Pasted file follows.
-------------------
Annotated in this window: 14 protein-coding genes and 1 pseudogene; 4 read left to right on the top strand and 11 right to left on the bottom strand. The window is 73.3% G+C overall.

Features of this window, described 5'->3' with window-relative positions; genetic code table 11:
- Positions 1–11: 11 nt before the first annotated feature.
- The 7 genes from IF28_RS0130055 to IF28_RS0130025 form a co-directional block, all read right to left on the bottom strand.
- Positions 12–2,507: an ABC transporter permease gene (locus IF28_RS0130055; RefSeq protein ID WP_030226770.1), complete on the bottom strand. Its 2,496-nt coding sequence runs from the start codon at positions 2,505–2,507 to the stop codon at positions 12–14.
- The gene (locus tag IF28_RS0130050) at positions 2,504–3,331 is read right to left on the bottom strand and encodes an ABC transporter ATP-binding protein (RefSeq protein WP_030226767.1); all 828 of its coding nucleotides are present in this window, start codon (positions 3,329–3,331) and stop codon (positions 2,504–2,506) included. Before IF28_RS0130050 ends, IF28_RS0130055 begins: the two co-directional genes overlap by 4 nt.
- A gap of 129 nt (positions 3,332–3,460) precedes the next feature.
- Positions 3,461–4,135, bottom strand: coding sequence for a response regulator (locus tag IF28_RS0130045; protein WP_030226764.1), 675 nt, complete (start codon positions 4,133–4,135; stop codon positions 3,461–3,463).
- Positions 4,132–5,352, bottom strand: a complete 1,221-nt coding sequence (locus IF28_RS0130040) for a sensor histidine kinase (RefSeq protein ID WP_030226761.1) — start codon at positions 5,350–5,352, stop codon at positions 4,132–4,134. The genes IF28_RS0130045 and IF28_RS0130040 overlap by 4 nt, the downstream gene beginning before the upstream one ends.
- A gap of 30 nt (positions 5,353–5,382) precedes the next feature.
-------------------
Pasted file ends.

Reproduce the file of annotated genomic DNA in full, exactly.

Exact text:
Annotated in this window: 14 protein-coding genes and 1 pseudogene; 4 read left to right on the top strand and 11 right to left on the bottom strand. The window is 73.3% G+C overall.

Features of this window, described 5'->3' with window-relative positions; genetic code table 11:
- Positions 1–11: 11 nt before the first annotated feature.
- The 7 genes from IF28_RS0130055 to IF28_RS0130025 form a co-directional block, all read right to left on the bottom strand.
- Positions 12–2,507: an ABC transporter permease gene (locus IF28_RS0130055; RefSeq protein ID WP_030226770.1), complete on the bottom strand. Its 2,496-nt coding sequence runs from the start codon at positions 2,505–2,507 to the stop codon at positions 12–14.
- The gene (locus tag IF28_RS0130050) at positions 2,504–3,331 is read right to left on the bottom strand and encodes an ABC transporter ATP-binding protein (RefSeq protein WP_030226767.1); all 828 of its coding nucleotides are present in this window, start codon (positions 3,329–3,331) and stop codon (positions 2,504–2,506) included. Before IF28_RS0130050 ends, IF28_RS0130055 begins: the two co-directional genes overlap by 4 nt.
- A gap of 129 nt (positions 3,332–3,460) precedes the next feature.
- Positions 3,461–4,135, bottom strand: coding sequence for a response regulator (locus tag IF28_RS0130045; protein WP_030226764.1), 675 nt, complete (start codon positions 4,133–4,135; stop codon positions 3,461–3,463).
- Positions 4,132–5,352, bottom strand: a complete 1,221-nt coding sequence (locus IF28_RS0130040) for a sensor histidine kinase (RefSeq protein ID WP_030226761.1) — start codon at positions 5,350–5,352, stop codon at positions 4,132–4,134. The genes IF28_RS0130045 and IF28_RS0130040 overlap by 4 nt, the downstream gene beginning before the upstream one ends.
- A gap of 30 nt (positions 5,353–5,382) precedes the next feature.